As I was driving home last week I saw a sign on a synagogue that disturbed me. On one of those outside announcement signs that usually say something like “JUF FUNDRAISER APR 1” or LEVY BAR MITZVAH AUG 30 I read the following: HAVE AN EASY PASSOVER.
I don’t normally get angry at signs, but this one really bothered me. It read too much like another sign which you sometimes see around Yom Kippur: HAVE AN EASY FAST. Now I’ll be the first to admit the fast of Yom Kippur is not an easy one, but for the observant in the northern hemisphere, it’s a piece of cake (so to speak) compared to the longer fast of Tish B’Av. Passover is far from a fast, indeed for two Seders and all those leftovers one could easily be stuffed. Many a Seder I feel like God’s angry retort to the people complaining manna isn’t enough, they will be so stuffed it will be coming out of their noses. [Numbers 11:20] To be honest I’m very happy I’m that stuffed.
I’ll also admit there is one very difficult task that happens before Passover: getting ready for Passover. Cleaning the house, preparing the food for the week and changing the dishes is not an easy task by any means. For me that means cleaning a small studio apartment, paper plates and preparing my Yemenite Haroset, and that is hard enough compared to what family households have to do. But the sign did not say Have an easy preparation for Passover. It was implying Passover is hard. Eating Passover foods and prohibiting the seven species of grains for one week is some kind of affliction on our lives according to that sign. I have a problem with that.
Right at the beginning of the Seder, we read about Matzah as an affliction in the Haggadah:
This is the bread of affliction that our ancestors ate in the land of Egypt. All who are starving come to eat. All who are needy come to the Passover meal. This year here. For the year to come in the land of Israel. This year as slaves, for the year to come as free men.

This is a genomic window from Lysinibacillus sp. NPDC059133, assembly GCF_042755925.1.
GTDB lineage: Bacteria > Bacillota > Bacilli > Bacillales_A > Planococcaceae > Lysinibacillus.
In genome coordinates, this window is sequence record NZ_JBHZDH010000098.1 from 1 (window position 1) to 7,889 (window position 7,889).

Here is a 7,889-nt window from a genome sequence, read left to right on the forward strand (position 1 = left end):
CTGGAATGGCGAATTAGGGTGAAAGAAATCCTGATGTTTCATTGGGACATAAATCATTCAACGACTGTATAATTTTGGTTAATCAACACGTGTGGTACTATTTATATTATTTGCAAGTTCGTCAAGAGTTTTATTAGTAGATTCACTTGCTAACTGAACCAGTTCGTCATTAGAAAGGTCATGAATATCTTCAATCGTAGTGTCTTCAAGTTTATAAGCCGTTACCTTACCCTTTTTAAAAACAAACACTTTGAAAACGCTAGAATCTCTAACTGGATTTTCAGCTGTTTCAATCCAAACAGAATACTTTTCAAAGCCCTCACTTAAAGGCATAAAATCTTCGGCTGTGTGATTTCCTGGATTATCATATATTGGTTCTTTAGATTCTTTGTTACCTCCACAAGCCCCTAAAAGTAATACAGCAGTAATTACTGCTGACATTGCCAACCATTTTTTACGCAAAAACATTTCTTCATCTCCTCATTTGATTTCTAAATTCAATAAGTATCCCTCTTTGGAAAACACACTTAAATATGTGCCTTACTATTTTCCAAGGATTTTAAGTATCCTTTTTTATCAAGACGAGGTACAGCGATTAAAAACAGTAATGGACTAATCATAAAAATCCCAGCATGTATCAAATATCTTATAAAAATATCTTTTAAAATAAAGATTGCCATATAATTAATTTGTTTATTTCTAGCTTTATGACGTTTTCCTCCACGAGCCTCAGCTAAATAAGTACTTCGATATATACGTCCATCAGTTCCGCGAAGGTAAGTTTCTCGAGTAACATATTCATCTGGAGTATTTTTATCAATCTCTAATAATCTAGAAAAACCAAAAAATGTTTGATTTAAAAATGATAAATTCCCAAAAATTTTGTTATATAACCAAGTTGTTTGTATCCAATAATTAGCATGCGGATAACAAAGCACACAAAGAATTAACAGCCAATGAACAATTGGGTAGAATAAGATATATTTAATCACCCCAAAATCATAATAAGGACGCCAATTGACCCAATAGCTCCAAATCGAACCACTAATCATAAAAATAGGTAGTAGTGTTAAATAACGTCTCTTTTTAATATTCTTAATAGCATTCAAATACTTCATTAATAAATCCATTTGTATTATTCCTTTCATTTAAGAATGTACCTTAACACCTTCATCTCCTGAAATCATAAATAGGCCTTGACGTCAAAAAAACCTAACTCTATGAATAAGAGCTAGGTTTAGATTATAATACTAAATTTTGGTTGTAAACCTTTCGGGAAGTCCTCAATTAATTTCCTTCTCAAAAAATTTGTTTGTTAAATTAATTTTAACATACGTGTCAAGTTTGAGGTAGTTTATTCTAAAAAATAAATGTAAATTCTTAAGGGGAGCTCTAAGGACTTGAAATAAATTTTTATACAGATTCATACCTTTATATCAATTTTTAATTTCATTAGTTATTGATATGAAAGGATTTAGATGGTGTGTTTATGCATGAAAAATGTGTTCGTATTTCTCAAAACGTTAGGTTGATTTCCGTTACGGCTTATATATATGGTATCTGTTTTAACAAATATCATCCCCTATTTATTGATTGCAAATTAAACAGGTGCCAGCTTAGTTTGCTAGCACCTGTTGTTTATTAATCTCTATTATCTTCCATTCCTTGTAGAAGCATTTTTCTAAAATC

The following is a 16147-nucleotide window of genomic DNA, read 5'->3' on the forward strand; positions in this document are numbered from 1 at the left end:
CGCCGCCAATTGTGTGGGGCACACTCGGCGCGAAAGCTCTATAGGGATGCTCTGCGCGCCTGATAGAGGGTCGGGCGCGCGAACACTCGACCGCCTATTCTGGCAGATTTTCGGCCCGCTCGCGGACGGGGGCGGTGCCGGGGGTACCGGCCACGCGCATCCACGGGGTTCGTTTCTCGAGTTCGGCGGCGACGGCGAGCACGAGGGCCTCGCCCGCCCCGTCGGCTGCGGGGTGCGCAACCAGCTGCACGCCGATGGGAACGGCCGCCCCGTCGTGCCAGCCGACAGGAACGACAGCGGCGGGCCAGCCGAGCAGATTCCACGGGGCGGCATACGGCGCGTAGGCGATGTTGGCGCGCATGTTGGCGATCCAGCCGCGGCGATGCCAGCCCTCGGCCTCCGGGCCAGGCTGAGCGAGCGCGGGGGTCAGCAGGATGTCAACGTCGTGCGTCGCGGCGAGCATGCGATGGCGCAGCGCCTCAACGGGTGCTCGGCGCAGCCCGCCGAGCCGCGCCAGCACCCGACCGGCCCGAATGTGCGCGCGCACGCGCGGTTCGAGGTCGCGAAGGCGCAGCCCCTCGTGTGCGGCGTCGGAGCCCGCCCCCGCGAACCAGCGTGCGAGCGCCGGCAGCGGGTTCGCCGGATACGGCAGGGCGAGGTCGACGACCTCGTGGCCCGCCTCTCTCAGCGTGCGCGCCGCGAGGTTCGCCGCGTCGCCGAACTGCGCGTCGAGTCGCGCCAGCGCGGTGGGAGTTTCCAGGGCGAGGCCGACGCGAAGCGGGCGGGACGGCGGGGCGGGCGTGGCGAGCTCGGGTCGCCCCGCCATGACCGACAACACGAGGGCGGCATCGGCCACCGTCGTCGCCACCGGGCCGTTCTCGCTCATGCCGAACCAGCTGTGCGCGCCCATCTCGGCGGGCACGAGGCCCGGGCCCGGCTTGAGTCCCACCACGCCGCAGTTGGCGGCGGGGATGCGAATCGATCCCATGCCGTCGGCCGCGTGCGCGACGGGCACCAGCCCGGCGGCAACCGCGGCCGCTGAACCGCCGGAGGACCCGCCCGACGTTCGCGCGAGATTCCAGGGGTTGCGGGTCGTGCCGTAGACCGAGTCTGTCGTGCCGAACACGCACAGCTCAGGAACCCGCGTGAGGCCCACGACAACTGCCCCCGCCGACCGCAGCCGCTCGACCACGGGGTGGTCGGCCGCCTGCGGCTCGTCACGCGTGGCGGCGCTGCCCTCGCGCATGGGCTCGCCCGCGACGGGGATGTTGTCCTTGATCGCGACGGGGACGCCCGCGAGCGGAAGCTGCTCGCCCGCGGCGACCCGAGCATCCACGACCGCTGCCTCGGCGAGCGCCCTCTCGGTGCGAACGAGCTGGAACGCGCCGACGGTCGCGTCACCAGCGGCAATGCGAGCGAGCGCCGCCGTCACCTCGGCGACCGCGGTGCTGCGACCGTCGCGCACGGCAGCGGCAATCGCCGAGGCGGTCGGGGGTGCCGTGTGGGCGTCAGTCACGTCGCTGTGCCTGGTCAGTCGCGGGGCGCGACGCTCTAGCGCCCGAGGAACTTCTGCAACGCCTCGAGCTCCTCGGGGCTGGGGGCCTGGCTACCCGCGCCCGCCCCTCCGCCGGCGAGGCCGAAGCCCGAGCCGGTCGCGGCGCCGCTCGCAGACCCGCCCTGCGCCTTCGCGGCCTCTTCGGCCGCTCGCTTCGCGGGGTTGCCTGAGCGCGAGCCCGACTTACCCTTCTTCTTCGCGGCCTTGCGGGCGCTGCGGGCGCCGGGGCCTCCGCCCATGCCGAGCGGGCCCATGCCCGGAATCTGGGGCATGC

As one of the Aramaic passages in the Haggdah, I expected to find the passage quoted in Talmud Balvi. In looking up this passage, I could find no Talmudic mention of the passage. Medieval sources such as the Rambam and Ramban quote it completely. Wherever its original source, It is based on a biblical passage indicating the procedures for Passover:
3. You shall eat no leavened bread with it; seven days shall you eat unleavened bread with it, the bread of affliction; for you came out of the land of Egypt in haste; that you may remember the day when you came out of the land of Egypt all the days of your life. [Deuteronomy 16]
While the Talmud did not explicitly mention the haggadah passage, the idea of such a passage does come from a Talmudic source
Samuel said: Bread of [‘oni] [means] bread over which we recite [‘onin] many words. It was taught likewise: ‘Bread of [‘oni]’ means bread over which we recite [‘onin] many words. Another interpretation: ‘Bread of [‘oni]’: ‘ani [poverty] is written: just as a beggar generally has a piece, so here too a piece [is taken]. Another interpretation: just as a poor man fires [the oven] and his wife bakes, so here too, he heats and she bakes. [Pes 115b-116a]
In a series of word plays on the word for affliction,’oni, the rabbis note that the word for affliction could also mean poverty and recitation. They made the conclusion it could mean both. We are to recite many words over the matzah to tell its story and why it is so significant. Read another way, we are to not bless over a whole matzah like a rich man but like a poor man. We are to have only a piece, which is why we break the middle matzah in two. Finally a poor man has little wood and has to bake very quickly, so too we need to bake in haste as though we are poor men.
The Talmud also mentions another passage which I find instructive. To answer the four questions, the Talmud instructs to so in the following way:
According to the son’s intelligence his father instructs him. He commences with shame and concludes with praise; and expounds from ‘a wandering Aramean was my father’ until he completes the whole section.[Pesachim 116a]
The text tells us to use a passage from Deuteronomy, related to the first fruits offering: